• Special Effect Failure: While decent for their time, the graphics of the first two games have aged especially poorly due to the grainy textures, limited draw distance, and the degrading frame rate whenever the gameplay becomes intense. Notably from Driver 2, the water textures are virtually nonexistent, with any area that should have water instead just being a mirror of the skylines and landscapes lining the horizon.
    • DRIV3R was considered a major step down for a game made in 2004, not helped by its mass of gameplay-breaking bugs.
  • That One Level:
    • Arguably, the very first mission in the series, where you have to do a list of stunts to prove yourself worthy of continuing. Said level takes place in a tiny underground garage, you have a minute in which to do the stunts, and you can only hit any obstacle four times (though much of its difficulty comes from younger players not knowing what a slalom is). Another major problem with the driver's test is that it's effectively a tutorial level in which you have to perform all these basic skills, but the game doesn't tell you how to do them. Not to mention how finicky it can be in certain segments, like what exact route you have to take to pass the slalom part. And the worst part of it all? There is absolutely no way of skipping the level, short of editing your save file. This level is remade in an unlockable challenge in Driver: San Francisco as a Nostalgia Level. Thankfully, not mandatory.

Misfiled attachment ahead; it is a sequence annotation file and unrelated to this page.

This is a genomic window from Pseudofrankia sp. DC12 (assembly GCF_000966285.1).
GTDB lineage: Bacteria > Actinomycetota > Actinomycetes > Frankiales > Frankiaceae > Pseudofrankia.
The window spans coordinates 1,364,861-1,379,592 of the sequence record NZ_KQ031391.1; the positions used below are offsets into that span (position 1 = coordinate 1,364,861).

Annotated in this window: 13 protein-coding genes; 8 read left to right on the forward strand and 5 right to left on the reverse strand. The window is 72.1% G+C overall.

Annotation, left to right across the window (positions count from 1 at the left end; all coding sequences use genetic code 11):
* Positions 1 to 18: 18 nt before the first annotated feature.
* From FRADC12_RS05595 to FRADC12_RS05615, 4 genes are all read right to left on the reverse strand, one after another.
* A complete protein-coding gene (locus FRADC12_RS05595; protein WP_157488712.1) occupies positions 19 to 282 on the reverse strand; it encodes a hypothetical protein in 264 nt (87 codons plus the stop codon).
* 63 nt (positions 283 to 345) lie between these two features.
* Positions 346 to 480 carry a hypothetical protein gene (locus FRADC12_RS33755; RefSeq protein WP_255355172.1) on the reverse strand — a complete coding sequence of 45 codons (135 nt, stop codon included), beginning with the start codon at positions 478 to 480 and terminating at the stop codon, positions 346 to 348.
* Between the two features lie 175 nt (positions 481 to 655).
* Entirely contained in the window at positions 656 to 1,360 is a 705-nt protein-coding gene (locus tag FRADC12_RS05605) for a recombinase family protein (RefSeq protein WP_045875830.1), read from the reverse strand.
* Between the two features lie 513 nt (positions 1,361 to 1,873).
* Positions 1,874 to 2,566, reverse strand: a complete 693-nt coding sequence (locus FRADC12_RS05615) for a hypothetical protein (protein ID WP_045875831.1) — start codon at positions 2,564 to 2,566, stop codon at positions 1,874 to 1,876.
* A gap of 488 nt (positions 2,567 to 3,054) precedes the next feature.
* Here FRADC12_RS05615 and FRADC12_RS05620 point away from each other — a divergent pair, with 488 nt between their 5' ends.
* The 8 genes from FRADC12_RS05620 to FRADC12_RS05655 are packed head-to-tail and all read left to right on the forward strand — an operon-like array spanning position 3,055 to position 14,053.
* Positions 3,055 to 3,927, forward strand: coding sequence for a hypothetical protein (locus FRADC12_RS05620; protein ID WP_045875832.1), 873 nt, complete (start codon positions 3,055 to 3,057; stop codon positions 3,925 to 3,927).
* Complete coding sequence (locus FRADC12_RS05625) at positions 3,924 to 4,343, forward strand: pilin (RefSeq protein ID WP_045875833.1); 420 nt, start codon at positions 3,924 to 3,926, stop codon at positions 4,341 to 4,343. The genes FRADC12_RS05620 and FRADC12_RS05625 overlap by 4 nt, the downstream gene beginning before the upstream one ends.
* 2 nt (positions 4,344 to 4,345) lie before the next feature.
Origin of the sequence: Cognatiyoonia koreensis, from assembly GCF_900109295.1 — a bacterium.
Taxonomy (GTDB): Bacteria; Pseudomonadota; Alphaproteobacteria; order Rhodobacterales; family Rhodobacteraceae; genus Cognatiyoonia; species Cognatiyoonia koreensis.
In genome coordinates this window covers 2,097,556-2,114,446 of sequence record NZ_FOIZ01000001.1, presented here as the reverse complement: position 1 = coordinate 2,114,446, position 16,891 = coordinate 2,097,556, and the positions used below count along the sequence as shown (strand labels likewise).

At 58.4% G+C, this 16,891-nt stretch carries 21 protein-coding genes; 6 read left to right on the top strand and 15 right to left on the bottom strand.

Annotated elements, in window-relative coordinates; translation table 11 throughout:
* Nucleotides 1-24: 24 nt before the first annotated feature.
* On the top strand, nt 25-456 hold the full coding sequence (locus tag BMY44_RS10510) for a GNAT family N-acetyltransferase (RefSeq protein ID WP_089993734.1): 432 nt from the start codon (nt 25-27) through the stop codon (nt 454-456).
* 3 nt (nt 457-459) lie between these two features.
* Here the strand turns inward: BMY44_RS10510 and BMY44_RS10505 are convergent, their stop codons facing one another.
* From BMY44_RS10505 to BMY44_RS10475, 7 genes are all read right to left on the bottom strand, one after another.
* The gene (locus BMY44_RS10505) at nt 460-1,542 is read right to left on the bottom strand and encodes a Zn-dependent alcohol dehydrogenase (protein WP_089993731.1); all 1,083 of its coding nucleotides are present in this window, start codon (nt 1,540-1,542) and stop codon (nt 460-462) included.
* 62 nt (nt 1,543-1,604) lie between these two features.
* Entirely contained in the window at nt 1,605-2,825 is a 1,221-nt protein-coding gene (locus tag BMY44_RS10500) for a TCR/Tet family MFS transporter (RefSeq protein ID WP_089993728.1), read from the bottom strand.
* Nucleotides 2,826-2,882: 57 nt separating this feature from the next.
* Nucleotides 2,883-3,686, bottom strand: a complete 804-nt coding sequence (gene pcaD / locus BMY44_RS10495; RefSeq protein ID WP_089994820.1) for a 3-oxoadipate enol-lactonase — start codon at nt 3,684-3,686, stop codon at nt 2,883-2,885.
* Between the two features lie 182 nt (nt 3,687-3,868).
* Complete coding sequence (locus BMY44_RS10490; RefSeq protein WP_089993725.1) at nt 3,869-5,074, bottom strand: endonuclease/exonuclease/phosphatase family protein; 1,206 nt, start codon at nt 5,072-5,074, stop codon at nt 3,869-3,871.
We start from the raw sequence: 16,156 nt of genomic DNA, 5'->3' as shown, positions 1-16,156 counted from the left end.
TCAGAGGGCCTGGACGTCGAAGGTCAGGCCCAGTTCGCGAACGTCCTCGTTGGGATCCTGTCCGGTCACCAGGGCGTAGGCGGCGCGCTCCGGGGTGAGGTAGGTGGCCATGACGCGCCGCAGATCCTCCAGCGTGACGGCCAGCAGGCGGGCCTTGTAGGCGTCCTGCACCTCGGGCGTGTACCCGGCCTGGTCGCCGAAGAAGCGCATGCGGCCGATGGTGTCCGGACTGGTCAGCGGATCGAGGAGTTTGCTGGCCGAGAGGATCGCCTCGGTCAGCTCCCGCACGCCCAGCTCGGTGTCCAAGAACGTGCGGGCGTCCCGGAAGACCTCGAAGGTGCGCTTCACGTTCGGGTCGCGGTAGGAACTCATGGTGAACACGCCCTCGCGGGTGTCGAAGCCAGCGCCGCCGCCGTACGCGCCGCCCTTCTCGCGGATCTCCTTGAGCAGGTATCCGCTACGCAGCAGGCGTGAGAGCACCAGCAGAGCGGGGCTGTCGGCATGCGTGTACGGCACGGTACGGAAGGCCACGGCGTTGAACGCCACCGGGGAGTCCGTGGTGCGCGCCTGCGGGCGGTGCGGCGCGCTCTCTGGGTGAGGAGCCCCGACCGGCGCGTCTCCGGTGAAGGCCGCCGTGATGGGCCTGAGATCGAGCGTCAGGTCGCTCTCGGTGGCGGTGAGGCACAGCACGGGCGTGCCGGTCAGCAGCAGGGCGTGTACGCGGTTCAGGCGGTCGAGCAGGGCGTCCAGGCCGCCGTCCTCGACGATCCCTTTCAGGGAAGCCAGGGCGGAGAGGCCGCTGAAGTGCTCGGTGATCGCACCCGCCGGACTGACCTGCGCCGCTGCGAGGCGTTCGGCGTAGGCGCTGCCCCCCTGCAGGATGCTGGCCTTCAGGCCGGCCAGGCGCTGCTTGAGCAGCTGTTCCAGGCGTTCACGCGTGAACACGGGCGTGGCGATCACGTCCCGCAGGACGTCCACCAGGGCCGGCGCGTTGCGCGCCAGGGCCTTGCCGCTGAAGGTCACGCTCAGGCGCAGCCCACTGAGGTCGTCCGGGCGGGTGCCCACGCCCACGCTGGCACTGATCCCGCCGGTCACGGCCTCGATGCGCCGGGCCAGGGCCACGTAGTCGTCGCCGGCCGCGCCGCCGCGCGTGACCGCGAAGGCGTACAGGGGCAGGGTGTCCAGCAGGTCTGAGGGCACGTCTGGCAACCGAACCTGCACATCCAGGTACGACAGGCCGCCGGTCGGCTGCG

• "Rite of Passage", which involves driving from Brooklyn to the Upper West Side of Manhattan under a strict time limit in the rain. You need to be absolutely perfect, and the invincibility cheat doesn't help because you're more likely to fail due to skidding in the rain or just running out of time trying to make it. Luckily, if you take the second choice for the first New York mission, you skip "Rite of Passage" in exchange for a much easier level.
    • "Chase the Gun Man" from Driver 2 is known as one of the most difficult missions in the series by many, if not the most difficult. In it you have to chase and destroy a car on a narrow mountain-side road with lots of traffic and obstacles. If you crash into anything at all, you might as well restart the mission as you have very little chance of catching up.
    • The motorcycle chase in DRIV3R is infamous for being insanely difficult and unforgiving; in order to keep up with Calita, you can't screw up even once or you're pretty much guaranteed to fail. There's a chance you can crash into her at a certain point and end the mission early, but you have to be quick about it.